An Attorney’s Obligations in Mediation
LACBA Update, May 2010

By Judge Michael D. Marcus (Ret.), member and past chair of LACBA's Professional Responsibility and Ethics Committee. Marcus is a mediator, arbitrator, and discovery referee with ADR Services, Inc. in Los Angeles.

Provide notice of cancellation or continuance of the mediation. From the perspective of a mediator, especially in court-connected mediations where the mediator is either performing without compensation or at a substantially reduced fee, it is galling for an attorney to cancel a mediation at the last moment or not show up at all. Although the plaintiff or the party seeking affirmative relief is required to notify court-connected mediators that the matter has settled or has been disposed of at least two days before the calendared hearing (California Rule of Court 3.1385(a)(1) and (2)), not all attorneys comply with this act of courtesy. The failure to provide this notice may result in monetary sanctions. (Ibid.) This is one of the few instances where sanctions can be imposed for noncompliance with mediation ethical standards because this particular conduct occurs outside the confidential mediation process.

Advise clients about settlement opportunities. In non-California jurisdictions, attorneys should advise their clients about all alternatives to litigation, including settlement opportunities. (See American Bar Association, Section of Litigation, Ethical Guidelines for Settlement Negotiations [ABA Guidelines], 3.1.1, which provides that “A lawyer should consider and discuss with the client, promptly after retention in a dispute, and thereafter, possible alternatives to conventional litigation, including settlement.”) Note that ABA ethical rules may be considered as a collateral source of proper professional conduct in California where there is no direct California authority and such rules do not conflict with this state’s policies. (State Compensation Ins. Fund v. WPS, Inc., 70 Cal. App. 4th 644, 655-56 (1999); see also Rule of Professional Conduct 1-100(A), stating that “Ethics opinions and rules and standards promulgated by other jurisdictions and bar associations may also be considered.”)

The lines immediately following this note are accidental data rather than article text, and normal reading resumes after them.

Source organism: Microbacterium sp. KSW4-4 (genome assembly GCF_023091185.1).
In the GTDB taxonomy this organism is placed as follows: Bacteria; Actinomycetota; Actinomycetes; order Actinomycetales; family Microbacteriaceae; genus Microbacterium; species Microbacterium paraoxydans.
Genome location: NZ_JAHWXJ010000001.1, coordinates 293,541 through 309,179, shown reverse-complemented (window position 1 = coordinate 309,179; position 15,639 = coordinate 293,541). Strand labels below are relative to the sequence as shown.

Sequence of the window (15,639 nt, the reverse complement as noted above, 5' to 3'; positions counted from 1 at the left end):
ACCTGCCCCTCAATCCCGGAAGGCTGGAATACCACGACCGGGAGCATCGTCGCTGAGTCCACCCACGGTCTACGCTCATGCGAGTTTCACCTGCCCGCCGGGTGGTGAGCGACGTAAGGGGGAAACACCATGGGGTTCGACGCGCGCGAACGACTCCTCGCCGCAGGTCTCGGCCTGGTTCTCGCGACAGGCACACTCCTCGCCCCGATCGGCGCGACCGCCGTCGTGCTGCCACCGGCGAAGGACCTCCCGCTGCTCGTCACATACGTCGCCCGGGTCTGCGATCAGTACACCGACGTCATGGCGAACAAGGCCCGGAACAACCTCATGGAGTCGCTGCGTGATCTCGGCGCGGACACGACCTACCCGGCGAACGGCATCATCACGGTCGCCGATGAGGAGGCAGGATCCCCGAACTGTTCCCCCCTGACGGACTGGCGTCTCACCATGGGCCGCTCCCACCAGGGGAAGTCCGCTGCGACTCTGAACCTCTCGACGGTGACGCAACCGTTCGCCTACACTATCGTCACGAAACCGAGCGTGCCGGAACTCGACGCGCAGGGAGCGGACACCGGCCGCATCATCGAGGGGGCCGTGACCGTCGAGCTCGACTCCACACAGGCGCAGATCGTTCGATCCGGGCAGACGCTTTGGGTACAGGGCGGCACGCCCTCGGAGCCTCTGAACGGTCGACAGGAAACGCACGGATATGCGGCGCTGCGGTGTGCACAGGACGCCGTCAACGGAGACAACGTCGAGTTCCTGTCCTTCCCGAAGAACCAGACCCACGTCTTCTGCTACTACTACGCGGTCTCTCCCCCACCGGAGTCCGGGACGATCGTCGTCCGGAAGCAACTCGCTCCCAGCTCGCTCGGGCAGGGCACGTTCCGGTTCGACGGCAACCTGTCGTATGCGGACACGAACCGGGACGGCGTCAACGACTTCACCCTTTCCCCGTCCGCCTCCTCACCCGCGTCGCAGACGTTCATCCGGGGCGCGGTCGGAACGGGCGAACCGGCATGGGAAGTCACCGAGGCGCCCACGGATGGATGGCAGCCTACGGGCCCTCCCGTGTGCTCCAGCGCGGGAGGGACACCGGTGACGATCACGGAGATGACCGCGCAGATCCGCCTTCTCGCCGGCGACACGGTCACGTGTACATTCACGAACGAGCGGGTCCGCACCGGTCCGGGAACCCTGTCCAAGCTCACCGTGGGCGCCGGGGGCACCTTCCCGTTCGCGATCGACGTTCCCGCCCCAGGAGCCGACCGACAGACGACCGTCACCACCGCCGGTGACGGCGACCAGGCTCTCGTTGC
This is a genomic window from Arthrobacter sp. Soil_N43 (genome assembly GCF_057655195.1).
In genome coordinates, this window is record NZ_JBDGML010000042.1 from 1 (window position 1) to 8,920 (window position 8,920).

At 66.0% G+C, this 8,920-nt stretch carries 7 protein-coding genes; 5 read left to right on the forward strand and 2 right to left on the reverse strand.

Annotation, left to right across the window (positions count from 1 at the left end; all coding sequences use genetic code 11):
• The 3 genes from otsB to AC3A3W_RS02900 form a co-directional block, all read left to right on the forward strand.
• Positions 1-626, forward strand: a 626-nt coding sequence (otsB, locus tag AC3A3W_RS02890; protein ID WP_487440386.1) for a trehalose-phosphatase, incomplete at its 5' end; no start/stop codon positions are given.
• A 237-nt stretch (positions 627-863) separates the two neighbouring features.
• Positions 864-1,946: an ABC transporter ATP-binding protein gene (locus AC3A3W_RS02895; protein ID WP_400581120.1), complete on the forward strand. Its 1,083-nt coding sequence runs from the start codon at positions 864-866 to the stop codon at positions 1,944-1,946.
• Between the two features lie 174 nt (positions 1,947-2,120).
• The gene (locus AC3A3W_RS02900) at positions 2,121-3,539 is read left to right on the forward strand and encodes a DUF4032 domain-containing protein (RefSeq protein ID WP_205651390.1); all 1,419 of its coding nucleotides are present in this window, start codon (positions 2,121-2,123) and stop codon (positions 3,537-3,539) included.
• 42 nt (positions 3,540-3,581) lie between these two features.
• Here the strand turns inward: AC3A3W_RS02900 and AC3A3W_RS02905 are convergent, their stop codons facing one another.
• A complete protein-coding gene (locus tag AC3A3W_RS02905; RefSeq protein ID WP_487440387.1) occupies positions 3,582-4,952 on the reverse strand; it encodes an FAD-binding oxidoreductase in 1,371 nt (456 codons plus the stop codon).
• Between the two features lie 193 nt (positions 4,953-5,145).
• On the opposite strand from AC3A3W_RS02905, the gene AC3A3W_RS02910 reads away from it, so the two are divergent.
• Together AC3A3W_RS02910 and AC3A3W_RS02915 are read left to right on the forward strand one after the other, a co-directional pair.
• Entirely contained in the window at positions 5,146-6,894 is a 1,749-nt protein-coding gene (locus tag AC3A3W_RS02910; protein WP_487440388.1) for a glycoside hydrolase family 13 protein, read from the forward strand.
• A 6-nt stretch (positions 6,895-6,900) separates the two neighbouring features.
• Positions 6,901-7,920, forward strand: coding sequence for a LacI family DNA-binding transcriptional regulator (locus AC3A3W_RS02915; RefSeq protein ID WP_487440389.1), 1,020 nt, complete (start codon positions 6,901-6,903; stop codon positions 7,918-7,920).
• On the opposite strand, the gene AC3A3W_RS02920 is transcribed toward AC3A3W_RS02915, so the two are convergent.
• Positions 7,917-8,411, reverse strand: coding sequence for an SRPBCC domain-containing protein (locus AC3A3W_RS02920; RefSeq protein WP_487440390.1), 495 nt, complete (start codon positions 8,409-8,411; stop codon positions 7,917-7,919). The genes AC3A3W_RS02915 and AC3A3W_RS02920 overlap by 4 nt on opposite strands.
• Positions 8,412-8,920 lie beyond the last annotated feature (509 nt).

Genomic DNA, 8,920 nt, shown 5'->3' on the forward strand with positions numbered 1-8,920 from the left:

Although California does not have a rule comparable to the ABA’s 3.1.1, it can be argued that Business and Professions Code Section 6068(m) and Rule of Professional Conduct 3-500, which require lawyers to keep clients reasonably informed of significant developments relating to the representation, include the responsibility to advise clients of settlement opportunities, including the availability of mediation. There are, however, no cases that have interpreted these regulations to require California attorneys to advise their clients about the availability of mediation.

Serve a list of mediation participants. Rule of Court 3.894(b)(1) provides that the parties to a court-connected mediation shall, at least five court days before the first mediation session, serve a list of their mediation participants on the mediator and all other parties. Supplemental lists must be served promptly to reflect the presence of additional persons.

Parties and insurance representatives must personally appear. All participants to a court-connected mediation, including insurance representatives, unless excused by the mediator, must appear personally at the mediation. (Rule of Court 3.894(a)(1) and (2).) The party, attorney, or insurance representative whom the mediator has excused or allowed to participate by telephone “must promptly send a letter or an electronic communication to the mediator and to all parties confirming the excuse or permission.” (Rule of Court 3.894(a)(3).)

The four California federal districts have their own attendance requirements for parties, counsel, and, in the case of the Northern and Eastern Districts, insurance representatives for mediations conducted through the respective courts. (See Northern District ADR local rule 6-10 and Eastern District local rule 271(l)(1); Central District local rule 16-15.5(b) and (c); Southern District local rule 600-7(c).)